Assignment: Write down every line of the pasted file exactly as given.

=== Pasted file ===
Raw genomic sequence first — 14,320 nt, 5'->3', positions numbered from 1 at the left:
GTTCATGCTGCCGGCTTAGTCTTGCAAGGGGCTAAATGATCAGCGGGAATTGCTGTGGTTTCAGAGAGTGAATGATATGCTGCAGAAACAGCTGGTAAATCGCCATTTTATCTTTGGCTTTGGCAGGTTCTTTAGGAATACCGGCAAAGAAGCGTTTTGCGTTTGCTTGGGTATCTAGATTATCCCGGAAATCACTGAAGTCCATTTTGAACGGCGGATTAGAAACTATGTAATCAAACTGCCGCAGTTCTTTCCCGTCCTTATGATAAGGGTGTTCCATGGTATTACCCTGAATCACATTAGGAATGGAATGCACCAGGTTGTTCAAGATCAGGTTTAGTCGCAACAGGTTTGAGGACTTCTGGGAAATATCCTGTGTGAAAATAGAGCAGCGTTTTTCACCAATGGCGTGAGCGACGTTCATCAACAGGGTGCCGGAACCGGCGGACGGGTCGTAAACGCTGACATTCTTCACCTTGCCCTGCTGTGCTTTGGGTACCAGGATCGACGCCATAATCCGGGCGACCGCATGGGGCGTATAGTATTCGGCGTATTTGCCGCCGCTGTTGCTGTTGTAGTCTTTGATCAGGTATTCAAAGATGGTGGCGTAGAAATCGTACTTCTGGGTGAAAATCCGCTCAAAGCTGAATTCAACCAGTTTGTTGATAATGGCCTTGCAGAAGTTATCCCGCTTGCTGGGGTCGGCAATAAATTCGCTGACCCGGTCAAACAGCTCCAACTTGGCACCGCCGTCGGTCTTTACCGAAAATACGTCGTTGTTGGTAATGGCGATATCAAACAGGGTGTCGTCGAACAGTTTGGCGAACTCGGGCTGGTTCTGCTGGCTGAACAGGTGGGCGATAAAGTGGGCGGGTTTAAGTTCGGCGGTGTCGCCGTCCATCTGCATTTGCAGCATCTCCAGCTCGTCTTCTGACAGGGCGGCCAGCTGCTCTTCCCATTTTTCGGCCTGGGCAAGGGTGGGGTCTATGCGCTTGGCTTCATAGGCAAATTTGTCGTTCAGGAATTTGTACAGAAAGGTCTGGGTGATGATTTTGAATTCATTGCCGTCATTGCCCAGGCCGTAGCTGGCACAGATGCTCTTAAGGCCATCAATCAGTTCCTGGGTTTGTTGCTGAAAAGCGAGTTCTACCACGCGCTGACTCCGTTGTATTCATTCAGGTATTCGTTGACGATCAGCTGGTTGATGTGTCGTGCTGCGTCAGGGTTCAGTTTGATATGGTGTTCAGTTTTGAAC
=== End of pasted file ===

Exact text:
Raw genomic sequence first — 14,320 nt, 5'->3', positions numbered from 1 at the left:
GTTCATGCTGCCGGCTTAGTCTTGCAAGGGGCTAAATGATCAGCGGGAATTGCTGTGGTTTCAGAGAGTGAATGATATGCTGCAGAAACAGCTGGTAAATCGCCATTTTATCTTTGGCTTTGGCAGGTTCTTTAGGAATACCGGCAAAGAAGCGTTTTGCGTTTGCTTGGGTATCTAGATTATCCCGGAAATCACTGAAGTCCATTTTGAACGGCGGATTAGAAACTATGTAATCAAACTGCCGCAGTTCTTTCCCGTCCTTATGATAAGGGTGTTCCATGGTATTACCCTGAATCACATTAGGAATGGAATGCACCAGGTTGTTCAAGATCAGGTTTAGTCGCAACAGGTTTGAGGACTTCTGGGAAATATCCTGTGTGAAAATAGAGCAGCGTTTTTCACCAATGGCGTGAGCGACGTTCATCAACAGGGTGCCGGAACCGGCGGACGGGTCGTAAACGCTGACATTCTTCACCTTGCCCTGCTGTGCTTTGGGTACCAGGATCGACGCCATAATCCGGGCGACCGCATGGGGCGTATAGTATTCGGCGTATTTGCCGCCGCTGTTGCTGTTGTAGTCTTTGATCAGGTATTCAAAGATGGTGGCGTAGAAATCGTACTTCTGGGTGAAAATCCGCTCAAAGCTGAATTCAACCAGTTTGTTGATAATGGCCTTGCAGAAGTTATCCCGCTTGCTGGGGTCGGCAATAAATTCGCTGACCCGGTCAAACAGCTCCAACTTGGCACCGCCGTCGGTCTTTACCGAAAATACGTCGTTGTTGGTAATGGCGATATCAAACAGGGTGTCGTCGAACAGTTTGGCGAACTCGGGCTGGTTCTGCTGGCTGAACAGGTGGGCGATAAAGTGGGCGGGTTTAAGTTCGGCGGTGTCGCCGTCCATCTGCATTTGCAGCATCTCCAGCTCGTCTTCTGACAGGGCGGCCAGCTGCTCTTCCCATTTTTCGGCCTGGGCAAGGGTGGGGTCTATGCGCTTGGCTTCATAGGCAAATTTGTCGTTCAGGAATTTGTACAGAAAGGTCTGGGTGATGATTTTGAATTCATTGCCGTCATTGCCCAGGCCGTAGCTGGCACAGATGCTCTTAAGGCCATCAATCAGTTCCTGGGTTTGTTGCTGAAAAGCGAGTTCTACCACGCGCTGACTCCGTTGTATTCATTCAGGTATTCGTTGACGATCAGCTGGTTGATGTGTCGTGCTGCGTCAGGGTTCAGTTTGATATGGTGTTCAGTTTTGAAC